Monday, September 19, 2011

Looking Inward!



When you look into a kiln at stoneware temperature (wearing suitable eye protection of course), the first glimpse that you take may not make sense at all. Everything is almost white hot.  White on white.  You have to stop and think.  You are witnessing a place so hostile and unlike the world where you live and breathe that you almost need an interpreter before you start to recognise something that might be the side of a pot, or the little setting of cones that you have placed to tell the temperature. For me, the inside of the kiln is also a place of profound mystery, it is like a microcosm of the universe a fraction of time after the big bang.  Materials that seemed stable and dependable at room temperature are transformed by all the heat and are dancing little dances, swapping partners, recombining in new ways, and abandoning atoms of this and that. 



It is true, I think, that there is a similar place at the centre of most of us.  A place that is simple, unfiltered and raw.  It is the Us where our innermost thoughts tumble and ferment. It is the place where we are wounded, or rewarded, where we are motivated, or where we crumple and die.  Like the inside of the kiln at peak temperature, it is a place that is so unworldly and unfathomable that it is hostile to those who attempt to peer in. It is a lonely place.  This loneliness is neither good or bad, although some fear it.  This loneliness just is.  It is part of the package of being human.  If you are alive, and know that you are alive, than this lonely innermost place will be part of you too!


Looking into a kiln that is at high temperature is damaging to the eyes.  To block out harmful radiation, you need suitable goggles (not just sunglasses!).  Your view of the inner life of the kiln is therefore achieved through a filter, a veil, a mask.


We reveal or conceal the essential Us with veils, masks, and filters too, and wear different filters for different target audiences!  We are selective.


One of the challenges of having a blog, is knowing just what part of one's life to share, and how much to withhold.  My choice with this blog has been to lean a little away from the personal, and to focus mostly on the life of potting, and to share some practical stuff that might be helpful to others who are working with glazes and clay.  People have given freely of so much to help me get a start at potting, and it is a rewarding and enjoyable part of the deal, as I see it, to be able to give back.


It is fun to see how other potters balance things.  Some of you "vent" publicly when things upset you, others prefer to share cooking recipes!  To conceal heartaches in pumpkin soup!  One thread that there seems to be in common amongst most potters is generosity when it comes to sharing potting tips, and other help.  I am so thankful for that.  I am also thankful for the variety of approaches to the art of blogging.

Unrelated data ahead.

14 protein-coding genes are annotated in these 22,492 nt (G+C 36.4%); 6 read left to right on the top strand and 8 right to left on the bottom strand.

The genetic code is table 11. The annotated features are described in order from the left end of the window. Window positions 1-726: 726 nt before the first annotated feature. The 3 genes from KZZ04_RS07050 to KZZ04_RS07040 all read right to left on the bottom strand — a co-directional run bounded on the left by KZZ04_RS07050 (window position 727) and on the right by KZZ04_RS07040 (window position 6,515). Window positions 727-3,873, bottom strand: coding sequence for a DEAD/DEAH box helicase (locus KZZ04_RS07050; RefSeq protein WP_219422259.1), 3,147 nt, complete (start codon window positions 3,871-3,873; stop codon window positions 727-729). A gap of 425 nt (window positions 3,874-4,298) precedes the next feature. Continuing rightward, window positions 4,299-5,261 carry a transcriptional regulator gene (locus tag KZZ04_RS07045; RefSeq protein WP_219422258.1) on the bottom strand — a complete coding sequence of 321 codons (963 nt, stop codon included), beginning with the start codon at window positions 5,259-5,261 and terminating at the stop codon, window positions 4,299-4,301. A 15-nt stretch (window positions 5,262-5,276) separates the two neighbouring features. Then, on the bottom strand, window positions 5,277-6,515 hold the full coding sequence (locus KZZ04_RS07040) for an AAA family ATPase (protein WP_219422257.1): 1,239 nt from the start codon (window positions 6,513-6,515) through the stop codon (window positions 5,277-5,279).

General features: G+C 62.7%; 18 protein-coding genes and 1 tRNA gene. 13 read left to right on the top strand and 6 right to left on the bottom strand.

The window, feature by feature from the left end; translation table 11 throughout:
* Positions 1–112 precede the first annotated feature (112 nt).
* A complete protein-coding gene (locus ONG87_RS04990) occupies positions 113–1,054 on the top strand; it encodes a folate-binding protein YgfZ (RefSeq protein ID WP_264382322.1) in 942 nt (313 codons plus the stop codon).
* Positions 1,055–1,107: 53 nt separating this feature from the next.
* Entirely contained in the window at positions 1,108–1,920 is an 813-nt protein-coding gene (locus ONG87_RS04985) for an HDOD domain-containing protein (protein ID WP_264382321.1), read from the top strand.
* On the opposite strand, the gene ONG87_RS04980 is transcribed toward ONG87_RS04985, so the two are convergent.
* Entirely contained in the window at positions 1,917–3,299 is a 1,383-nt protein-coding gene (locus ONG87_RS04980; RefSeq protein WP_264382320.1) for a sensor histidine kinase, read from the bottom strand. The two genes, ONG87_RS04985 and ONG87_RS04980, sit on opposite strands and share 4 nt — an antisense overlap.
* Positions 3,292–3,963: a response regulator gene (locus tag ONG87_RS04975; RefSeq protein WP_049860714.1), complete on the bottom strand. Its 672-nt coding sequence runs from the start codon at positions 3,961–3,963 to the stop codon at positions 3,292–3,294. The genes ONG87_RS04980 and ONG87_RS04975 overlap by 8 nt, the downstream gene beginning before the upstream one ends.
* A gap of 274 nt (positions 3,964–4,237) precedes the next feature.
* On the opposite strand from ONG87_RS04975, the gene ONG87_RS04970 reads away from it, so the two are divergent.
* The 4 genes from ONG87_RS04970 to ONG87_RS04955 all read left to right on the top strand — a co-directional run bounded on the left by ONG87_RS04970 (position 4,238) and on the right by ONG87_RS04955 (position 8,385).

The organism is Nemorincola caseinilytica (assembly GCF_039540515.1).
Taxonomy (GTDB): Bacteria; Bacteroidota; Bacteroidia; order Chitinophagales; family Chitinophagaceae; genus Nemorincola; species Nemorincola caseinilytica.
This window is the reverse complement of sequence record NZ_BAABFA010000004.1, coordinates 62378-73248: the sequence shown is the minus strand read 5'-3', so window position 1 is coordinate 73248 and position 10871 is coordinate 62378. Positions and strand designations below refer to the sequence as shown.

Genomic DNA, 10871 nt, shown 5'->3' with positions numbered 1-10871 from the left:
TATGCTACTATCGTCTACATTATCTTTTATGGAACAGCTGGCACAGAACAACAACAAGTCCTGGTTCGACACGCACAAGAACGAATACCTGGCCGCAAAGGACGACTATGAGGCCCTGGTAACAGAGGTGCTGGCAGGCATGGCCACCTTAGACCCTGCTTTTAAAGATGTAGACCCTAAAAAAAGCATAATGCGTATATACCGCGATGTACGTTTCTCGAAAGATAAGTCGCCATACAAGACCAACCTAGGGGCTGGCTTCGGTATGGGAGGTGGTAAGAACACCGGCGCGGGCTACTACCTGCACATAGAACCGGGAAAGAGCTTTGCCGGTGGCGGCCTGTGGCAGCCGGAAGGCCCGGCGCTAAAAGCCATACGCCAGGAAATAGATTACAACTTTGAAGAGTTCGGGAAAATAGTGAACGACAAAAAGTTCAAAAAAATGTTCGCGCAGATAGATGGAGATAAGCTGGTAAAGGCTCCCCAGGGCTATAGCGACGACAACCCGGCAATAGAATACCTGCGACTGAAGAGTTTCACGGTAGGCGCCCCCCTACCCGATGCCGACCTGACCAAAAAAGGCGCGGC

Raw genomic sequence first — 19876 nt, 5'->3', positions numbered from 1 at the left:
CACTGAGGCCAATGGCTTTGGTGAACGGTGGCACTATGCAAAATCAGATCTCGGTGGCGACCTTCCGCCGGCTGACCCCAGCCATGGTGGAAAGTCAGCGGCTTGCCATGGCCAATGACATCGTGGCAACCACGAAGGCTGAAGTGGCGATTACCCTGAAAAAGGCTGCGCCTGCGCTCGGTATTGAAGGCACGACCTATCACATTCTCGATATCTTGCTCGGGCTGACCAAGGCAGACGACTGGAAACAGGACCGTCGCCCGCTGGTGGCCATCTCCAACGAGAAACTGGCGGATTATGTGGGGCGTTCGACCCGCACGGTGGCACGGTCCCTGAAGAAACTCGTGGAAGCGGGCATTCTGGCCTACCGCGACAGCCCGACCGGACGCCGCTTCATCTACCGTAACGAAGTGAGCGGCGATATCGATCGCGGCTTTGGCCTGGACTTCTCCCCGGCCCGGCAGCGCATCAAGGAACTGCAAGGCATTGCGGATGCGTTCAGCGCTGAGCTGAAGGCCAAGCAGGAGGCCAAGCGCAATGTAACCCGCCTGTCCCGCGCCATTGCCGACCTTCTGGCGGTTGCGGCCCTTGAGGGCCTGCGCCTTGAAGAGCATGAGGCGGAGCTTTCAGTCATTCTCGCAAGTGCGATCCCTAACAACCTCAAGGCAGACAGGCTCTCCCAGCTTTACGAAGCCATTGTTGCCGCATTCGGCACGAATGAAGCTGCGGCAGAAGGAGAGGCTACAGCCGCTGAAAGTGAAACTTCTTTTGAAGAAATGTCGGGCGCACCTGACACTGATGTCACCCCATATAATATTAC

I've spent the last two and a bit weeks rather unwell, which is why this post is a bit odd!  Essentially the trouble was an infection that raced on through to a kidney and had me rather sick for the first few days.  I am currently much better, but not very strong yet.  When my temperature was high in the first few nights, I would lie awake at night composing blog posts in my head (there's dedication for you)... it helped pass the time!  Happily none of them actually got written, but I can assure you that there were some minor masterpieces there!  As I began to get better I found a lot of pleasure in music, and have been attempting to play classical music on the ukulele (the beautiful instrument that I recently got for my 101th birthday), and have spent many hours on the internet looking and listening to people playing banjo (various styles), and other instruments, such as the lute, the dulcimer, and the Hurdy Gurdy. 


I wonder if some of you in America have heard of "Mean Mary", here's a link to a piece of her music that kept me amused "Big Red Barn", and another of Mary playing banjo with her brother Frank James playing guitar "Joy".

Must wrap this up now.  Hope to be back in the studio again later in the week.  The photos were taken recently around our garden.  It is Spring here!

13 comments:

Linda Starr said...

Such beautiful flowers, we are heading into autumn here now and a bit cooler weather, thanksfully. So glad to hear you are on the mend. I've been getting pure cranberry juice and it being rather bitter without any sugary additions, I add it to water and drink it for kidney health I think it helps me.

gz said...

Cranberry juice here too.

Sometimes you do share personal things, especially when there is no-one else to listen and understand.

Virtual cake and real online sympathy and help is marvellous!

srgb said...

Hi Peter
So pleased to hear you are on the mend, maybe it just a way to get you to have a rest, do take care.